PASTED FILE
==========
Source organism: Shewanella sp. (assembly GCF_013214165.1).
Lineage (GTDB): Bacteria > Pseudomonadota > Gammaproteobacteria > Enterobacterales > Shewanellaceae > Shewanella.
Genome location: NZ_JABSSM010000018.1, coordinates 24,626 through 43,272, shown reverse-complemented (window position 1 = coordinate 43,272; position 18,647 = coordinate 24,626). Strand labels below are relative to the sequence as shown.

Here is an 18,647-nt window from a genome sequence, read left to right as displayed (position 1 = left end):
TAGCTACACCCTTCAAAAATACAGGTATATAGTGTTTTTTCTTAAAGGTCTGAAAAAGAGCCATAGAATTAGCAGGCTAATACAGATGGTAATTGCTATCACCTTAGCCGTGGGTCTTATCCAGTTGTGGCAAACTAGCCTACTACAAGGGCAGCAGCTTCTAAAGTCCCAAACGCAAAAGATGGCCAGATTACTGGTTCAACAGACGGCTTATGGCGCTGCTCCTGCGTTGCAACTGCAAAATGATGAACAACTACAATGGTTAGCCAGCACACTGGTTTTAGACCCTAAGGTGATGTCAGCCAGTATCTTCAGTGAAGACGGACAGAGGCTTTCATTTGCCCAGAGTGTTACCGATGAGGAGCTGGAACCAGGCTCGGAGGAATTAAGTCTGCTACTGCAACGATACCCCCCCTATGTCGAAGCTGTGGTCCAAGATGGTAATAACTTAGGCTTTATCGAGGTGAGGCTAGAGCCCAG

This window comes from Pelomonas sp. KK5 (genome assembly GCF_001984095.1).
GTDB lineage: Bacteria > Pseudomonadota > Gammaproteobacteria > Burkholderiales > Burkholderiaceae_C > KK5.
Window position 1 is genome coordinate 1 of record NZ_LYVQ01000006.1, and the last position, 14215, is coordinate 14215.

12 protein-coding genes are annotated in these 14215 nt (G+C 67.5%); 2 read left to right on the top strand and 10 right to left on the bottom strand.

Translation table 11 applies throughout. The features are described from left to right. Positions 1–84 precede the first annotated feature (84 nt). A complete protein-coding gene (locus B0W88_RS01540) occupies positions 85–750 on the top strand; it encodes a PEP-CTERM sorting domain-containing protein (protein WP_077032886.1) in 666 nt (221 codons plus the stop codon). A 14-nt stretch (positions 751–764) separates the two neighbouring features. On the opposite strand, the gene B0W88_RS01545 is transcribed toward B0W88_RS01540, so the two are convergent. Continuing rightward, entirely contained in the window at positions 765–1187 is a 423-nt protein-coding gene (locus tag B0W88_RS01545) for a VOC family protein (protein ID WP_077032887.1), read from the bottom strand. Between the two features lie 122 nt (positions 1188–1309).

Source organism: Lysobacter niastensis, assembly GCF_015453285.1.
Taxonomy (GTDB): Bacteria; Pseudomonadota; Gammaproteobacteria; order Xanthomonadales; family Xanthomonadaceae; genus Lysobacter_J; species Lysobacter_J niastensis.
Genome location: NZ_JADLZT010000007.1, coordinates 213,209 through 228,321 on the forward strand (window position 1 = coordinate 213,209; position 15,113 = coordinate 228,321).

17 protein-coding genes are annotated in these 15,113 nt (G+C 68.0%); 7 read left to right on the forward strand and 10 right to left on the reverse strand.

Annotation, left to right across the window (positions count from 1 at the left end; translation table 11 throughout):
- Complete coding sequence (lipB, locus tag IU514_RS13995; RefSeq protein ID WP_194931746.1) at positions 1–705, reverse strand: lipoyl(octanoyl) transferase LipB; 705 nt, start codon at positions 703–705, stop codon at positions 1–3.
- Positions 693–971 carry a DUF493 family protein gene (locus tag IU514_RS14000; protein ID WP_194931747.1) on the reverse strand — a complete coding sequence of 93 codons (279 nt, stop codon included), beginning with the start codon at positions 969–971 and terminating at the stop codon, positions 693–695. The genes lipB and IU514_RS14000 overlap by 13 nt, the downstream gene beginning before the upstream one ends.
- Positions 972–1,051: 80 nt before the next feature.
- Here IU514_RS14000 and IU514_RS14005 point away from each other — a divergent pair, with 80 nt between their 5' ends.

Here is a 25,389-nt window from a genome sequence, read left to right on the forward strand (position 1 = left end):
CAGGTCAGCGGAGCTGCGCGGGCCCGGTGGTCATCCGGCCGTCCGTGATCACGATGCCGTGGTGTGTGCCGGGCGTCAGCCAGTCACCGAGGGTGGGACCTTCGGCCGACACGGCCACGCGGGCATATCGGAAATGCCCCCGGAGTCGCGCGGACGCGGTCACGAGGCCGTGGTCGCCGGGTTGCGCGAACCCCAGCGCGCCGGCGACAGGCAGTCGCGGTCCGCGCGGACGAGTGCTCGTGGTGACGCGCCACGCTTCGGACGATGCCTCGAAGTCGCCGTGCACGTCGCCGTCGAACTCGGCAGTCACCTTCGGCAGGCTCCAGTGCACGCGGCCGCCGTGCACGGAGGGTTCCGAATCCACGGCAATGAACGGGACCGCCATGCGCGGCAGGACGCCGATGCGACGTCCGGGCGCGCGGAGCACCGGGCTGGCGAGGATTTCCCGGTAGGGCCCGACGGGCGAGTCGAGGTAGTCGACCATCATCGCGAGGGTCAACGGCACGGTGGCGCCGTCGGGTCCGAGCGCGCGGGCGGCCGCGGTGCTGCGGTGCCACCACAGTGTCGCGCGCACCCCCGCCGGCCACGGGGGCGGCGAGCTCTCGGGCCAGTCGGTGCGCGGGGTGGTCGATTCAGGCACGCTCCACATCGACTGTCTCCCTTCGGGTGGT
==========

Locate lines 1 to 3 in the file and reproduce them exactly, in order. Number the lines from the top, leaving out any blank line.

Source organism: Shewanella sp. (assembly GCF_013214165.1).
Lineage (GTDB): Bacteria > Pseudomonadota > Gammaproteobacteria > Enterobacterales > Shewanellaceae > Shewanella.
Genome location: NZ_JABSSM010000018.1, coordinates 24,626 through 43,272, shown reverse-complemented (window position 1 = coordinate 43,272; position 18,647 = coordinate 24,626). Strand labels below are relative to the sequence as shown.